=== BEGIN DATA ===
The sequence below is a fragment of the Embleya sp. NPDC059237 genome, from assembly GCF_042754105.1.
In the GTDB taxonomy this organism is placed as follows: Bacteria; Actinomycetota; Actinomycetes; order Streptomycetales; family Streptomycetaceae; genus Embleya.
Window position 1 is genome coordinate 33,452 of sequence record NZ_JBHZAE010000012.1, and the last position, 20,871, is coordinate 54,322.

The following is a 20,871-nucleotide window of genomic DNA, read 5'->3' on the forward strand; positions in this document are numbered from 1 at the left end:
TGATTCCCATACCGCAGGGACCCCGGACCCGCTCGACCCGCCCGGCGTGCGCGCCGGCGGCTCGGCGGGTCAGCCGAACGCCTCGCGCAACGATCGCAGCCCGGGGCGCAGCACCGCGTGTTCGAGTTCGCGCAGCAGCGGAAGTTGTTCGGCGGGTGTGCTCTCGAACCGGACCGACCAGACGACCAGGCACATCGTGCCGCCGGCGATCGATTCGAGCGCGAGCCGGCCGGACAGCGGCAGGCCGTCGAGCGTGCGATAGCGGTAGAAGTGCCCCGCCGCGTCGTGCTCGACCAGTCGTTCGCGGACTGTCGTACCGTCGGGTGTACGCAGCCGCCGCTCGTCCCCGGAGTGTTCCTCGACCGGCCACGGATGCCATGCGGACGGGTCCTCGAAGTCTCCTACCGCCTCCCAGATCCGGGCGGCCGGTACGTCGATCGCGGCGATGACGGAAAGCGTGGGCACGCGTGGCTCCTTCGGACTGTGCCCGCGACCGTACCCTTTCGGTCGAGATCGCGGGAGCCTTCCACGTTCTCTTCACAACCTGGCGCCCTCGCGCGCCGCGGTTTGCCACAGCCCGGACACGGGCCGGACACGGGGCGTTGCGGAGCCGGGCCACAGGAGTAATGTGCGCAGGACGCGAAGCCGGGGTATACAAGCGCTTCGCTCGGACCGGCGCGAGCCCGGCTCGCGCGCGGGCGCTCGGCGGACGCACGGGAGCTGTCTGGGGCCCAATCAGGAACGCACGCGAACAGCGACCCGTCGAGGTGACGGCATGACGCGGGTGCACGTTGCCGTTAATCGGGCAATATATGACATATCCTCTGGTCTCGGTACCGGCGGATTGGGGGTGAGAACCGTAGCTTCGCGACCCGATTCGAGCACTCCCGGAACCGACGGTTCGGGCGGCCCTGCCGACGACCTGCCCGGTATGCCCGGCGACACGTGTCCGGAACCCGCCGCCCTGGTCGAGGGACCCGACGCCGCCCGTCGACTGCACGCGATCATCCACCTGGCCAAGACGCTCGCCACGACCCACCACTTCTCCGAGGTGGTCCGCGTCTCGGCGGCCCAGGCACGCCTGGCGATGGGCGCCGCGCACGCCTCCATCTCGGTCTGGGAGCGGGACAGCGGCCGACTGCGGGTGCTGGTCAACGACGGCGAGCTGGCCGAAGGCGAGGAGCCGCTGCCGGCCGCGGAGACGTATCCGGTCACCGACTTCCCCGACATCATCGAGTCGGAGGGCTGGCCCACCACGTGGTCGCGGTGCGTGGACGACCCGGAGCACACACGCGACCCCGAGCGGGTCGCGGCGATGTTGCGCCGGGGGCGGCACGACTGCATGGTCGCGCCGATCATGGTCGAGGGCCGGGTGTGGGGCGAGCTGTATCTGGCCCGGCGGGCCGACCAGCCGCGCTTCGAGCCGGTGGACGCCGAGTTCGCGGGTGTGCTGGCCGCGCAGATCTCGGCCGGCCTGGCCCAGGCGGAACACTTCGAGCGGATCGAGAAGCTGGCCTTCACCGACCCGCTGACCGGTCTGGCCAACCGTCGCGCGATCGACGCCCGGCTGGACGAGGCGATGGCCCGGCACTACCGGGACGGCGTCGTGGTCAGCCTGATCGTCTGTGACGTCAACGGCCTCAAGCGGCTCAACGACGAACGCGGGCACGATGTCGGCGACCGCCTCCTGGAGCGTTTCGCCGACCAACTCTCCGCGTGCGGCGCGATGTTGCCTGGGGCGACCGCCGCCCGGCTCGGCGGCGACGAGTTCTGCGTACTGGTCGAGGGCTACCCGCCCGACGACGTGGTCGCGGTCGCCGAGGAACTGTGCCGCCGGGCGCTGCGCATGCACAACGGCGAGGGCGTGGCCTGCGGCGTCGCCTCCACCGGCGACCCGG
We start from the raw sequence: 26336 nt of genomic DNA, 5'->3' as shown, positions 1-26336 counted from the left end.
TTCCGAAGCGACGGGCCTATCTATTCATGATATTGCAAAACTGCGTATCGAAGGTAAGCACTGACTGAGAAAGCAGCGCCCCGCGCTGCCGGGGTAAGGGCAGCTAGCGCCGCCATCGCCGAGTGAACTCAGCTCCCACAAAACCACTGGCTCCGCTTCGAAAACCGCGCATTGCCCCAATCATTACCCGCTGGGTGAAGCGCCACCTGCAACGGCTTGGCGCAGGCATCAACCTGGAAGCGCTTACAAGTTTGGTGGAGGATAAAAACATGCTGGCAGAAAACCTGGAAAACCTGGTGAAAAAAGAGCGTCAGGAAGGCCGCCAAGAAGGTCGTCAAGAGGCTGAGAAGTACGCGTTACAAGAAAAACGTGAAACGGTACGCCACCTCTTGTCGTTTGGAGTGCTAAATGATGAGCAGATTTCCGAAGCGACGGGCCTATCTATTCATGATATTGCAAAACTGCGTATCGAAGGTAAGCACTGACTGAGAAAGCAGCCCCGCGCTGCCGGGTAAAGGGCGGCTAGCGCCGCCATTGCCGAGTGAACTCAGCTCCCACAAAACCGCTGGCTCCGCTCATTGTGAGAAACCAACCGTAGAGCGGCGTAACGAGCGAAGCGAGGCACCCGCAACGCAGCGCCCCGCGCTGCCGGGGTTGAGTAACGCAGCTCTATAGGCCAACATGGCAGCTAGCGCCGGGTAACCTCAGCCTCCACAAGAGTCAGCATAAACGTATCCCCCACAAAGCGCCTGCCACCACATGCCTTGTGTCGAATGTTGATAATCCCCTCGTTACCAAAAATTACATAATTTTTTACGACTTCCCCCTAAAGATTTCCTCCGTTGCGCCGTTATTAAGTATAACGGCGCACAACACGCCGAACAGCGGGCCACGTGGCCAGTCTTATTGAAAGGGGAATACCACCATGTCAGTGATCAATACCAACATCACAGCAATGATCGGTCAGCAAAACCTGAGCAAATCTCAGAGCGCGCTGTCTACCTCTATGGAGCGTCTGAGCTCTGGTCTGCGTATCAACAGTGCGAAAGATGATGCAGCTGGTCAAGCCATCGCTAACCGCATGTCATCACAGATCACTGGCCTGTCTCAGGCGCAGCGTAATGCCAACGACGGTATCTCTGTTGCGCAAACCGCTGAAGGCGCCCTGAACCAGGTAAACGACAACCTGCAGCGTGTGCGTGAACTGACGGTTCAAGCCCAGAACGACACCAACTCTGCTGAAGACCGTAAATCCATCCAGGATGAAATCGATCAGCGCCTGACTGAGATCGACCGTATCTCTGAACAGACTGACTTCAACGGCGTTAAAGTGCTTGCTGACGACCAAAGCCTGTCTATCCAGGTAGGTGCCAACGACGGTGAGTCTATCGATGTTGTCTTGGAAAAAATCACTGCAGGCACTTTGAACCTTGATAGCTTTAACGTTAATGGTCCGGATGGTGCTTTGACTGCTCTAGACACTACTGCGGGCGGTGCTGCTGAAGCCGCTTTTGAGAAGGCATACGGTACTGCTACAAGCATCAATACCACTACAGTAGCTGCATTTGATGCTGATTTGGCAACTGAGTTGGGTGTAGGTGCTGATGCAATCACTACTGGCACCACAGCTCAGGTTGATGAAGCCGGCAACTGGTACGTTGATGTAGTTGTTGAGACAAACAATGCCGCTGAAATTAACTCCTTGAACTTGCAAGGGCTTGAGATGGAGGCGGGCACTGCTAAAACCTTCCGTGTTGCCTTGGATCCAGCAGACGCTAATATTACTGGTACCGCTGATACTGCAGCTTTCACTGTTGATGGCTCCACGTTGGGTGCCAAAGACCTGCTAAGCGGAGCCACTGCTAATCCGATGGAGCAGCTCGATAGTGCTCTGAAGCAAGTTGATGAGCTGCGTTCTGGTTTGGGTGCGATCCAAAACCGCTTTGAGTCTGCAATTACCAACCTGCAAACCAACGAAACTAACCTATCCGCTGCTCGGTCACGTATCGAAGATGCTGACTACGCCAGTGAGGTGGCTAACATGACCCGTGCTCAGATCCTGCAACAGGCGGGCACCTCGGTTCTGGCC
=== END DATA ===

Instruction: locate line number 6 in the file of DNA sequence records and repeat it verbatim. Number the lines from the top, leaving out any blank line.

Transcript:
We start from the raw sequence: 26336 nt of genomic DNA, 5'->3' as shown, positions 1-26336 counted from the left end.